There has been a resurgence of interest in her career and she is now being reevaluated as one of the first “modern Women”, a feminist in all but name who made it permissible on screen to be single and a girl about town. She pioneered the depiction of a new type of emancipated woman, living her own life.
She began he career in Silent movies and came to the attention of the dynamic young MGM producer, Irving Thalberg, who gave her a five year contract, and she was cast in the studio’s first official production ‘He Who Gets Slapped’ in 1924.
Norma soon became a major silent movie star with MGM and when she married her boss, Irving Thalberg in 1927, her career began to skyrocket.
The transition to Talkies caused her no difficulties and she appeared in a string of successful movies in the early 1930’s such as 1931’s ‘Private Lives’ and ‘Riptide’ in 1934. She lost her mentor in 1937 when Irving Thalberg died but she made 6 more movies with MGM, including one of her best works, ‘The Women’ in 1939.

It was almost her last throw of the dice. In 1942 she retired from movie making and consistently refused all inducements to return.
Norma Shearer died in 1983, aged 80.
Norma Shearer Biography
Irving Thalberg Biography

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Jane Russell, More Than a Pretty Face


For two decades Jane Russell was one of the most famous movie stars in the world. she became one of the US armed forces favorite pinups along with Betty Grable and Marilyn Monroe, and the photo of her cleavage in ‘The Outlaw’ became one of the most iconic glamor photographs of the era. Her fame was based on her smouldering good looks and her spectacular 38-24-36 figure but Jane Russell was most certainly more than just a pretty face.

She was quite different in real life from her screen, “femme fatale” image. She maintained that the secret of her happy life was religion, and even at the peak of her fame in the 1940’s and 1950’s, she held weekly Bible study classes at her home in Hollywood.

Jane Russell was born in June 1921 in Bemidji, Minnesota, into a well to do Army family and developed an early interest in music a;nd acting. She starated a part time modeling job when she left school and her spectacularly curvy figure soon attracted the attention of Hollywood talent scouts.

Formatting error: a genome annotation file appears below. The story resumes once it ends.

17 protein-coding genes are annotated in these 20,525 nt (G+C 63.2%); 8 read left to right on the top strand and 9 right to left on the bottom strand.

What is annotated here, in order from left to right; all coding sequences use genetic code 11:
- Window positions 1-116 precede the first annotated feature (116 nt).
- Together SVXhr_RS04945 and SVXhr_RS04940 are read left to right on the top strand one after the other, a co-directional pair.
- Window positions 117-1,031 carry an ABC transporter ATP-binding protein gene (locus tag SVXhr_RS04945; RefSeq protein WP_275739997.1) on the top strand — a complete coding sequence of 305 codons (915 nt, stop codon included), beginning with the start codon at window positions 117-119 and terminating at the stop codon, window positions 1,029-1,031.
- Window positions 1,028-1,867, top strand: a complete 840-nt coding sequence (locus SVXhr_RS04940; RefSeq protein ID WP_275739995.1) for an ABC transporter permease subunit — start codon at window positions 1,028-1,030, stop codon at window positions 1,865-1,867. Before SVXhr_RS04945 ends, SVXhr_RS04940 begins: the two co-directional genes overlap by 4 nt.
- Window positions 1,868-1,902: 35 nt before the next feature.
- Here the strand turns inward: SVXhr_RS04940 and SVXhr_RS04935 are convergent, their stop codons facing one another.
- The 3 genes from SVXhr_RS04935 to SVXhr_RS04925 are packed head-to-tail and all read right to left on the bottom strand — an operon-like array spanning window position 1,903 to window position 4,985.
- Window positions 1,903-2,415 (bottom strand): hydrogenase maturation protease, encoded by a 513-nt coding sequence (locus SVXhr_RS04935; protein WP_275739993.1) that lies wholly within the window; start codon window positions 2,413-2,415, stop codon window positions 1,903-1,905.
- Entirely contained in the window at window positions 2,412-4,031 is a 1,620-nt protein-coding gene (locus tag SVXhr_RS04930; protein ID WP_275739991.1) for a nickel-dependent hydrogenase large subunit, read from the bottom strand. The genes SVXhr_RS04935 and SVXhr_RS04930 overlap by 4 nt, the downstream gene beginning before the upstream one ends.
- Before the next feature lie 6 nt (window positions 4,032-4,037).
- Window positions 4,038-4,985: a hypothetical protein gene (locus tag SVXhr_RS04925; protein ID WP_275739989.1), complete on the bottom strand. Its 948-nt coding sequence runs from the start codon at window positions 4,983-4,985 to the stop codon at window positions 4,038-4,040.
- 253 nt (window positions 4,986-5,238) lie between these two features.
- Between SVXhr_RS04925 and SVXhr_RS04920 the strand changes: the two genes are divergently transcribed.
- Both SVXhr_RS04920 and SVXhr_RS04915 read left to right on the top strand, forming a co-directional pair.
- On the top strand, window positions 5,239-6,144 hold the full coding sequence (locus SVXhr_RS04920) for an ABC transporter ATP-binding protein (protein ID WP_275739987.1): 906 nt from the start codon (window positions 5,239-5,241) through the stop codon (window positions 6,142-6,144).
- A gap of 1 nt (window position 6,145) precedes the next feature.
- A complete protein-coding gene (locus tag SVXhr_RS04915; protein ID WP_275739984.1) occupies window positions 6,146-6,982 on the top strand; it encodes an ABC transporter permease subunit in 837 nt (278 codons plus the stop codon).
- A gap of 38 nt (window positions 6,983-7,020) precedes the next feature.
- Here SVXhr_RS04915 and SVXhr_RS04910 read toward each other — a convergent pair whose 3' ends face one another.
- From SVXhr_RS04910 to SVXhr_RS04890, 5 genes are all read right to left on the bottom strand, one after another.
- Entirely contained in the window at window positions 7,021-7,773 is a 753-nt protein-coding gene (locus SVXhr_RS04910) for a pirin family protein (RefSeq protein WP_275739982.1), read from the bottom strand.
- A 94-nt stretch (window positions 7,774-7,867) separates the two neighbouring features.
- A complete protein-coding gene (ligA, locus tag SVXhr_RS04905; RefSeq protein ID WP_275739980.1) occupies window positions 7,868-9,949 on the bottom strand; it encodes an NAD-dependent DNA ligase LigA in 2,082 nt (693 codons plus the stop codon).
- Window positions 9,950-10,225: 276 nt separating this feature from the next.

She was signed by #RKO’s Howard Hughes and made her debut in 1943 in his Western ‘The Outlaw’. The movie itself was not special but Jane’s cleavage in her pose in the hay was unforgettable and it made her an internationally famous pinup.

Her appearance as Calamity jane opposite Bob Hope in ‘The Paleface’ in 1948 cemented her fame and gave her credibility as a movie actress.

She is best remembered for ‘Gentlemen Prefer Blondes’ made in 1953 and co-starring Marilyn Monroe. It was without doubt the high spot of Jan e’s careere and the two stars compemented each other perfectly, in a high quality musical, each displaying a marked talent for film comedy.
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Stagecoach, the End of the Beginning for John Wayne


John Wayne as The Ringo Kid

John Wayne as The Ringo Kid

 The brilliant movie ‘Stagecoach’, made in 1939, is often referred to as the “start” of John Wayne’s stellar movie career. It is certainly the movie that got h im noticed and propelled him to Hollywood stardom as the Ringo Kid, but the movie actually marked the end of a phase of his movie career – the period from the late 1920’s to 1939 – when Wayne,  the big ex-football player was learning his new trade.

During this time Wayne appeared in many ‘B’ Western movies such as ‘Range Feud ‘ in 1931,  ‘The Man from Utah ‘ in 1934 and ‘The Oregon Trail ‘ in 1936 and he made valuable friendships with people like John Ford and Ward Bond which would stand him in good stead throughout his career. If ‘Stagecoach’ had come along at the star, not the end of the 1930’s, then Wayne would not have been ready for the challenge.

The movie is generally regarded as the first great Western film and is full of top notch, Oscar-calibre performances from such quality actors as Thomas Mitchell,, Claire Trevor and John Carradine, and even so, the young Wayne alonst steals the show.

He went on to star in most of ford’s subsequent major Westerns, as well as war films and dramas and his career was made.

Read more about ‘Stagecoach ‘

Read more about John Wayne

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Bob Hope, Mr Talented

Bob Hope

Bob Hope died in 2003 but he still ranks amongst the very greatest performers of radio, film and television. As well as being the master of quick-fire comedy in all forms of media, this immensely talented man was also a producer, a writer, a dancer, a singer and one of the world’s greatest earners for good causes.
He hosted the Oscar ceremony (“or as its known at my house,
Passover”) 18 times and was famous for his hard working trips to entertain the troops during World War II and the Korean and Vietnam wars. In 1997 he became the only person ever to be made by Congress an honorary US veteran. He was made an honorary knight by Queen Elizabeth II in 1998, and by the end of his life had received five special Academy Awards for his contribution to the entertainment business.

Hope died on July 27, 2003, at his home in Toluca Lake but he kept wisecracking to the last.  On his birthday on May 29, 2003, he said ‘I’m so old, they’ve canceled my blood type.’ When his wife asked him where he wanted to be buried he replied “Surprise me.”

Learn more about Bob Hope on Hollywood’s Golden

Read about ‘The Paleface’ starring Bob and Jane Russell.